I'm Sorry, Yogi
So, maybe they didn't like his posters.
My favorite has to be the Sebadoh poster in which Boo-Boo Bear, his teddy-bear sincerity lit by the moon, is looking up at a figure nailed on a cross. In his book The Posters & Art of Frank Kozik, the poster artist has a three-word analysis of the image: "I'm sorry, Yogi..." Remember that cartoon voice? Why, why that's sacrilege! Kozik has raped our collective cartoon consciousness. And what about that Butthole Surfers/Bad Livers New Year's Eve poster in which bondage babe Betty Rubble is frenching Wilma Flintstone (also a mural down at your friendly, neighborhood punk club, Emo's)? Why it's perverted! Depraved! Bad taste, even!
And what's with all the Nazi symbolism (war imagery is a Kozik staple), and all those portraits of charming Charlie Manson; The Jesus Lizard/Jon Spencer Blues Explosion posters featuring Walter Keane-ish renditions of Adolf Hitler and Manson with captions that read "The Father" and "The Son," respectively. Nice. And Kennedy being blown away or Lee Harvey Oswald singing for Helmet and L7 (Donita Sparks undoubtedly loved that one). Beheadings, butchered bunnies (lots of other dead rodents), beautiful sunshine children with prosthetic limbs. What would mom say?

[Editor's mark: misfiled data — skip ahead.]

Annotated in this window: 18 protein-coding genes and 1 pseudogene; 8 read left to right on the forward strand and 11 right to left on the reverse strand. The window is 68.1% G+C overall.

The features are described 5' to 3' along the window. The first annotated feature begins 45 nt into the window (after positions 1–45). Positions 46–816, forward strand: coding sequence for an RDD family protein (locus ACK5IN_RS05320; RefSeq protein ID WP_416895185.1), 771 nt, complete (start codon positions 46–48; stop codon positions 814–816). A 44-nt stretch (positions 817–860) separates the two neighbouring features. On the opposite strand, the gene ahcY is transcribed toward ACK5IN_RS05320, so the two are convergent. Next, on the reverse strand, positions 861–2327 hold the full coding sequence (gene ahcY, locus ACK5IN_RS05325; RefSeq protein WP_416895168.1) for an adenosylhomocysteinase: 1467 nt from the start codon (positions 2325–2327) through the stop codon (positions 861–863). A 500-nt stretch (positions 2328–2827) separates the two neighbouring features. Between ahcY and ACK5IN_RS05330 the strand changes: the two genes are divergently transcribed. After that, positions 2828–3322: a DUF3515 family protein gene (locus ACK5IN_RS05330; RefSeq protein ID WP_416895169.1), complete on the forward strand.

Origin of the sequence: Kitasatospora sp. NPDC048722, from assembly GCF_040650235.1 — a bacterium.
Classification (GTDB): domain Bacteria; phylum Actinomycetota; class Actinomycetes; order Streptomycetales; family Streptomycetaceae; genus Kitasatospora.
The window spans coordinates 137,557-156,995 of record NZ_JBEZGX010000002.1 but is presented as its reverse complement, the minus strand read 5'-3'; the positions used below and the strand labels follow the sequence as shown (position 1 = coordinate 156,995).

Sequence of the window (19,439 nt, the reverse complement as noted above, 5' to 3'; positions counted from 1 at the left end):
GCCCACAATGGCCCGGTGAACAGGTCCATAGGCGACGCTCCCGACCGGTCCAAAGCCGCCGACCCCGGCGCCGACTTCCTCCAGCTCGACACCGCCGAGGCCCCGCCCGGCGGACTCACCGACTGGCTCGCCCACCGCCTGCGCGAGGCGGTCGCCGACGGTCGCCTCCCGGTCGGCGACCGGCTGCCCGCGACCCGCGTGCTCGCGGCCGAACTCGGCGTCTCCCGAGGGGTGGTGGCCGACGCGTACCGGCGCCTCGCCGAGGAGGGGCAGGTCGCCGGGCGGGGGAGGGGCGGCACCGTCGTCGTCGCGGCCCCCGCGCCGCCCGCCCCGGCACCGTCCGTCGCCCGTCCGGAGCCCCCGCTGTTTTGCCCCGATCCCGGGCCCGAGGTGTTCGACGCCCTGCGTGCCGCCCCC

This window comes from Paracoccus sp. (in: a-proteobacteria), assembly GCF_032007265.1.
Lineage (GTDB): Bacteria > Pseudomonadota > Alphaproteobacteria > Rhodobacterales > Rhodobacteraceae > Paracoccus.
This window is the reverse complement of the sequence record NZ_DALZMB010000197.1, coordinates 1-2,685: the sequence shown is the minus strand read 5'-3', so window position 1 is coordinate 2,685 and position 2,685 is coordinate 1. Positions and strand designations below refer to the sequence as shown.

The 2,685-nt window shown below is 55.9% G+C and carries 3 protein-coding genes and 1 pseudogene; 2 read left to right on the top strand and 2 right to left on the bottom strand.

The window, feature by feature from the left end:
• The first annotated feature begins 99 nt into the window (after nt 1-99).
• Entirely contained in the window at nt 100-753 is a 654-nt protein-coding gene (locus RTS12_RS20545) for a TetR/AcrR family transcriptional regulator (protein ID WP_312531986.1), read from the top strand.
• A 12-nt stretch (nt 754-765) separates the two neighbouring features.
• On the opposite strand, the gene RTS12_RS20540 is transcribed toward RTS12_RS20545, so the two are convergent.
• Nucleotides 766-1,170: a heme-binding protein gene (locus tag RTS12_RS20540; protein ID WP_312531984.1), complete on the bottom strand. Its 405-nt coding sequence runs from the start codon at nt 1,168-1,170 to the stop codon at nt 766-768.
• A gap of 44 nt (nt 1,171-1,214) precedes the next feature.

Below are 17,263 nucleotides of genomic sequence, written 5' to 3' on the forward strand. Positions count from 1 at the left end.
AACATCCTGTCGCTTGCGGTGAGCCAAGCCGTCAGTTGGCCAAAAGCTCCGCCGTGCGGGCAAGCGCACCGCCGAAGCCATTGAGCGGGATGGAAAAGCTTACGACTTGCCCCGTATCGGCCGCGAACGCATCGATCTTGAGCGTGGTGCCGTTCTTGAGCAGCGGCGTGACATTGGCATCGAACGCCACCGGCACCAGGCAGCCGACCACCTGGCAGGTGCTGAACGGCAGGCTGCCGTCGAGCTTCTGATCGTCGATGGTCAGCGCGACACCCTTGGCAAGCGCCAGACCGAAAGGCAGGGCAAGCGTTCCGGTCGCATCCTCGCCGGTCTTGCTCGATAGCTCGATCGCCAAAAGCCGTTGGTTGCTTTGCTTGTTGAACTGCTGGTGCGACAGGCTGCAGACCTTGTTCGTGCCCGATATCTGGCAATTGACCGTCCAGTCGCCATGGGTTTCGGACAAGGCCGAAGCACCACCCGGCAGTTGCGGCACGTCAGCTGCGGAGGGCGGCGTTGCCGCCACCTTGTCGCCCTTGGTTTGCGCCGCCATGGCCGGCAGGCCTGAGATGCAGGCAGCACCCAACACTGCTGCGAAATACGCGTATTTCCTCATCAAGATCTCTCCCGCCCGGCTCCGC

"Some people think it's the greatest fucking pop art deconstructionist cultural trip in the world, " says Kozik frankly -- Frank is always frank. "Other people say it's pure fucking bullshit."
Whatever the image, after flipping through 96 glossy, quality bond-paper pages of Kozik's poster art (much of it as irretrievable as that 100-year-old staple embedded in a barren phone pool), one is reminded, at the very least, of Andy Warhol and what he did with found media images. Gasp. Is Kozik headed for some city's museum of modern art (in addition to the 14 art openings he had last year in places like Tokyo, Vienna, and Stockholm)? Judging by the 35-year-old's San Francisco offices, yes.
"I personally don't think I'm very good," says Kozik, leaning back in his chair as the August afternoon blows fresh, cool marina air in through an entire wall of third-story windows. "I like to do it. I think I'm getting better, and I'm working on a second book right now, which, when it comes out, you'll be able to see a progression."